Organizational strategy should be centralized, however the decision cycle for combatting emerging threats requires empowering the first responder at the edge. Response is only effective if the time window matches the threat speed. On the bridge of a ship, maneuvering boards are effective, because there is a five-minute time window in which to come to a collective decision. However, in a fighter cockpit, maneuvering boards would be catastrophic, because at supersonic speed there are only seconds to act. In cyber, attacks are arriving at network speed, but currently most organizations have a 5-hour to 5-week decision cycle using ticket escalation systems to push issues up a hierarchy.

In contrast, global health organizations have hierarchical structures responsible for providing resources and directing partners, but the partner organizations are acknowledged to be the experts in their field or geography. The individuals and organizations at the edge are given the autonomy to prioritize and implement guidelines in the way that best serves their population. The central hierarchy is responsible for information sharing, connecting partners, and providing resources to combat emerging threats. This emphasis on knowledge and prioritization means that a nurse at the front line of an Ebola outbreak may be the most important person in the world of global health at the emergence of an outbreak.

In the Second Age of Cyber the central organization is the conduit through which information is shared between local experts. The central organization creates and cultivates the knowledge-driven network, scales best practices and provides resources to the most effective nodes. Attacks become welcome data points that can be instantaneously shared to improve risk models, surveillance, and response so that the entire system is better defended against serious emerging threats.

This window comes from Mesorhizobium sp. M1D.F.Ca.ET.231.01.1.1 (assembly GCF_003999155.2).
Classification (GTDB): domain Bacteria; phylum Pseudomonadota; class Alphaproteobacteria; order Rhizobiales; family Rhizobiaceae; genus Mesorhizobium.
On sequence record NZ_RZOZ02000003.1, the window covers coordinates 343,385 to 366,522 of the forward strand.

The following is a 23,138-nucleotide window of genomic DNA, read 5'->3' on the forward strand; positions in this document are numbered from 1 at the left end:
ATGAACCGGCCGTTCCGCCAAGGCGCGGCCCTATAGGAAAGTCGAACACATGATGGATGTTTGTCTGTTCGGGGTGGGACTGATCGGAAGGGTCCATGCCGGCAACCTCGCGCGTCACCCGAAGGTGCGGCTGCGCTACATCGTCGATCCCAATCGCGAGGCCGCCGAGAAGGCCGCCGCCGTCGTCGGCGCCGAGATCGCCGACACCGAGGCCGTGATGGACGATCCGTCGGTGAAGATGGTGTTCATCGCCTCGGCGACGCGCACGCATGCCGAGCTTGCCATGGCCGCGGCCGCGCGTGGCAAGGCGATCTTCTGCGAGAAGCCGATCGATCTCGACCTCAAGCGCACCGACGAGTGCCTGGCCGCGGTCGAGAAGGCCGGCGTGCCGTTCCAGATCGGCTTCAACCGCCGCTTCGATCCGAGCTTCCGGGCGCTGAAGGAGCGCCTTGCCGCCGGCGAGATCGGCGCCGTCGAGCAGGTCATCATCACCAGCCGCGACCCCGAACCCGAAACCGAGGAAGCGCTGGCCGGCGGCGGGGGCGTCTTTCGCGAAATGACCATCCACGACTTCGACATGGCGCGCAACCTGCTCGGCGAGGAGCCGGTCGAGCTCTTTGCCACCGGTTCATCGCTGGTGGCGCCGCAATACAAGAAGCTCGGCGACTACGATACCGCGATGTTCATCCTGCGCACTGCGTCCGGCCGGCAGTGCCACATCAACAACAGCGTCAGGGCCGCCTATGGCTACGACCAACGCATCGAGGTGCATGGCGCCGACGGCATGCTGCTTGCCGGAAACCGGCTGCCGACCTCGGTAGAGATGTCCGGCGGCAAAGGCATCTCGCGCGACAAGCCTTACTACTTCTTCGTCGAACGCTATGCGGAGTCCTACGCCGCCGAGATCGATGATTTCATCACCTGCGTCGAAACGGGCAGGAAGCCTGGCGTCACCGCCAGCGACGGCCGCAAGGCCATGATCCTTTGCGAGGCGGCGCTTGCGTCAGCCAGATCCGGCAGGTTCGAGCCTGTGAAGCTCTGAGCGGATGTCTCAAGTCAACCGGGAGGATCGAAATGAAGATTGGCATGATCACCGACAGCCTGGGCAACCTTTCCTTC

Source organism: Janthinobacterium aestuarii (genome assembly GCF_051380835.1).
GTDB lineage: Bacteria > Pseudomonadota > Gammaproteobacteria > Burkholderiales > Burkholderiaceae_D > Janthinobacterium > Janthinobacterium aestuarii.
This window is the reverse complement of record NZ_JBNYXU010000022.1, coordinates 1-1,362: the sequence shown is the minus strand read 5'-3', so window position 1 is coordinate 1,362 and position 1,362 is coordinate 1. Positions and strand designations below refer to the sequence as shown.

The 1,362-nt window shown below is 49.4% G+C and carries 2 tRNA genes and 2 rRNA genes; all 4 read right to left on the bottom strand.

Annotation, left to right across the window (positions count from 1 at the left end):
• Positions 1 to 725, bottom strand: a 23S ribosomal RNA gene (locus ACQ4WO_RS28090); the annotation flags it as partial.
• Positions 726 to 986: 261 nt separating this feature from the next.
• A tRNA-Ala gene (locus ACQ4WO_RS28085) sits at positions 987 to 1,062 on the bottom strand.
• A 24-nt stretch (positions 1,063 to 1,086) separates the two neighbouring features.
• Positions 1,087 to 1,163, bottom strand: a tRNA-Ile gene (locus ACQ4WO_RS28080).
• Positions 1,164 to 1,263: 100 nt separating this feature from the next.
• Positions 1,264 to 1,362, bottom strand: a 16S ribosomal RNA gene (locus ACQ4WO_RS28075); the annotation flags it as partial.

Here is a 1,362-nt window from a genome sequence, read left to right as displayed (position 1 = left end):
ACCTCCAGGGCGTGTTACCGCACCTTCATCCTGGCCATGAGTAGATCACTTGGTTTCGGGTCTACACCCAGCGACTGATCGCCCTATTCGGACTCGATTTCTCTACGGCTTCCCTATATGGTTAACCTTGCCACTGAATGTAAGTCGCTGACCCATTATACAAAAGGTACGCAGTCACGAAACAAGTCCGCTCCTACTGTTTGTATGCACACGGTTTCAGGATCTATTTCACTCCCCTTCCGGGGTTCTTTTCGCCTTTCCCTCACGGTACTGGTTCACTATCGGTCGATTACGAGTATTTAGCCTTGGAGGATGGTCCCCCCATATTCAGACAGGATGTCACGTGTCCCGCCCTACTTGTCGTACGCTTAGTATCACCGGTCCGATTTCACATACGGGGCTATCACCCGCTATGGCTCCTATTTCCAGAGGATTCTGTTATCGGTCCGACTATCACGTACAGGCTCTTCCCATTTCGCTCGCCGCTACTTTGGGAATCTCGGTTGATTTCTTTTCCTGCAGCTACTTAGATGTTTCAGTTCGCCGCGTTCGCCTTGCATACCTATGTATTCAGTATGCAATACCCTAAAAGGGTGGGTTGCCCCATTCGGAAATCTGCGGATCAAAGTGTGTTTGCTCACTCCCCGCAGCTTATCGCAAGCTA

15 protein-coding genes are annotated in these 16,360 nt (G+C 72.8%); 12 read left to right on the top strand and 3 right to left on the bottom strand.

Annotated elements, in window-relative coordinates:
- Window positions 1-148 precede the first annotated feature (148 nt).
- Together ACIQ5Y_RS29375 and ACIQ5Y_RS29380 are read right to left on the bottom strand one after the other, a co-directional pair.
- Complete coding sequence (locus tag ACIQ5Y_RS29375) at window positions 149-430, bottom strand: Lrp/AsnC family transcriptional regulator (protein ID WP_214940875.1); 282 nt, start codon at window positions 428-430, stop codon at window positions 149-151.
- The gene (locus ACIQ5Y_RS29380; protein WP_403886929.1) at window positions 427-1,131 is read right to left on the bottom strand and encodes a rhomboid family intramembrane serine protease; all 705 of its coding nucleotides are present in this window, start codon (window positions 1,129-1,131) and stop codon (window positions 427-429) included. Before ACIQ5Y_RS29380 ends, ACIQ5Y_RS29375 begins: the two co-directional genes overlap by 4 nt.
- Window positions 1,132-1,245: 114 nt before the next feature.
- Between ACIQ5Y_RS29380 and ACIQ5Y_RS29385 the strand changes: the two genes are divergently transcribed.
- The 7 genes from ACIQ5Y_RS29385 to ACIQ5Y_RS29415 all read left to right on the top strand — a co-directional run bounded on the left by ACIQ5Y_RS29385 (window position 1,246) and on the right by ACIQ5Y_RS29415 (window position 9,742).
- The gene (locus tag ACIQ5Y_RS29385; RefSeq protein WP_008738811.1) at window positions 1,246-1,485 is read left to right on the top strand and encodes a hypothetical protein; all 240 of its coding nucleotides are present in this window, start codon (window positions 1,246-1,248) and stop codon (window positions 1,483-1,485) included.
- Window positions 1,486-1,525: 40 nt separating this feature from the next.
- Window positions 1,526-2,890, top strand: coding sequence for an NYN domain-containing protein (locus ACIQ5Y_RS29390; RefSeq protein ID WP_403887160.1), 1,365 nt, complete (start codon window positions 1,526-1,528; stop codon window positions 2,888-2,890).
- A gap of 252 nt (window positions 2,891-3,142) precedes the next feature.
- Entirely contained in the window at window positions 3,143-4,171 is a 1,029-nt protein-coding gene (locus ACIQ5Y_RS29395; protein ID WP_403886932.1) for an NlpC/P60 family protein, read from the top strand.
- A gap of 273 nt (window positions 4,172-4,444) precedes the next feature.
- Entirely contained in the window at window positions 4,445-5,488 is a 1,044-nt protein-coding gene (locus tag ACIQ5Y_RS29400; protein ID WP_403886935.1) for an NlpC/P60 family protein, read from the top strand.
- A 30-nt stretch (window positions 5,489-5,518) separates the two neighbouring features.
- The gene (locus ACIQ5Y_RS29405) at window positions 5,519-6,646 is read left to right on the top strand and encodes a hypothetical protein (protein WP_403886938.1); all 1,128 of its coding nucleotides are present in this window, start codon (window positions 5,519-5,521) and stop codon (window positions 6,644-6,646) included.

Principles of the Second Age of Cyber

These two philosophical shifts lead to specific, measurable principles for the Second Age of Cyber that when implemented create advanced cyber defenses that can prevent catastrophic system or data loss, automatically handle known pathogens, and adapt at machine speed to new threats.

Fight Adversaries, Not Checklists

Organizations spend the majority of their resources fortifying, certifying, and inspecting their networks. For example, in the U.S. Department of Defense security by checklist begins with Security Technical Implementation Guides, flows into Risk Management Framework checklists for obtaining authority to operate, and is routinely enforced in operations by Command Cyber Readiness Inspection checklists. Software vulnerabilities and malware signatures are added to the system and are measured against the checklist of outstanding patches and signatures, rather than against risk metrics.

Checklist driven activities are an artifact of management techniques derived from the industrial age where central leadership produced the criteria to be executed by leaders at lower echelons. This approach is attractive to leadership, because it gives clear criteria against which to align personnel and resources and criteria by which to verify compliance and address discrepancies. However, for the reasons discussed above this approach fails to defend complex global enterprises against cyber attackers. Checklist-focused solutions are sufficient in closed laboratory environments, but examples like Target, Sony, Yahoo, Anthem, Equifax, Maersk, the U.S. Office of Personnel Management and dozens more reveal that high cost, certified, inspected systems are ineffective at preventing exploitation via subsystem vulnerabilities.

Adversary-focus takes the emphasis off of certification and mandates thinking beyond traditional metrics to understand whether defenders are winning or losing an engagement against a particular adversary in real time. Knowing who is attacking and hypothesizing why, gives the cyber defense team context and provides leadership with a clear prioritization strategy for surveillance, alerts and mitigation. Similarly, the public health community does not measure success by how many cases of benign pathogens, like the common cold, they have stopped or the number of vaccinations they have given against eradicated viruses, because these metrics do nothing to prevent morbidity and mortality.